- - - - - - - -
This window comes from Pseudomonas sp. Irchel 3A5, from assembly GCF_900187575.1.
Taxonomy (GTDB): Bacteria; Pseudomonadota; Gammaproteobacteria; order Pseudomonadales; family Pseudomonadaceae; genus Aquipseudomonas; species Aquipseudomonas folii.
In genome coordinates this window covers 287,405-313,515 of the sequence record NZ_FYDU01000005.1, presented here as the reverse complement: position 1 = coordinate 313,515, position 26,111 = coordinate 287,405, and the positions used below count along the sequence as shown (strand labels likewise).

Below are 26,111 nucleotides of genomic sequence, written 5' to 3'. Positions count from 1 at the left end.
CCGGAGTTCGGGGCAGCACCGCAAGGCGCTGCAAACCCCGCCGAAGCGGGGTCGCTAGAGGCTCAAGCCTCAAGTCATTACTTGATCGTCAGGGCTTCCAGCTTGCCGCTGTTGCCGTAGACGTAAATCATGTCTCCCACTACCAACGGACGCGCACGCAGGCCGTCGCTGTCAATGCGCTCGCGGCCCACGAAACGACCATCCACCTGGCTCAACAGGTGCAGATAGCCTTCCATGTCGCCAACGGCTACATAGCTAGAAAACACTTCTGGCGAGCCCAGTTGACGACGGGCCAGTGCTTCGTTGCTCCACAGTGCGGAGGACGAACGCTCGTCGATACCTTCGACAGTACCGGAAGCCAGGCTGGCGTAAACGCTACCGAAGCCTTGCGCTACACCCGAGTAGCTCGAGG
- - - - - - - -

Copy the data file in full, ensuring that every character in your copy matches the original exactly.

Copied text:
This window comes from Pseudomonas sp. Irchel 3A5, from assembly GCF_900187575.1.
Taxonomy (GTDB): Bacteria; Pseudomonadota; Gammaproteobacteria; order Pseudomonadales; family Pseudomonadaceae; genus Aquipseudomonas; species Aquipseudomonas folii.
In genome coordinates this window covers 287,405-313,515 of the sequence record NZ_FYDU01000005.1, presented here as the reverse complement: position 1 = coordinate 313,515, position 26,111 = coordinate 287,405, and the positions used below count along the sequence as shown (strand labels likewise).

Below are 26,111 nucleotides of genomic sequence, written 5' to 3'. Positions count from 1 at the left end.
CCGGAGTTCGGGGCAGCACCGCAAGGCGCTGCAAACCCCGCCGAAGCGGGGTCGCTAGAGGCTCAAGCCTCAAGTCATTACTTGATCGTCAGGGCTTCCAGCTTGCCGCTGTTGCCGTAGACGTAAATCATGTCTCCCACTACCAACGGACGCGCACGCAGGCCGTCGCTGTCAATGCGCTCGCGGCCCACGAAACGACCATCCACCTGGCTCAACAGGTGCAGATAGCCTTCCATGTCGCCAACGGCTACATAGCTAGAAAACACTTCTGGCGAGCCCAGTTGACGACGGGCCAGTGCTTCGTTGCTCCACAGTGCGGAGGACGAACGCTCGTCGATACCTTCGACAGTACCGGAAGCCAGGCTGGCGTAAACGCTACCGAAGCCTTGCGCTACACCCGAGTAGCTCGAGG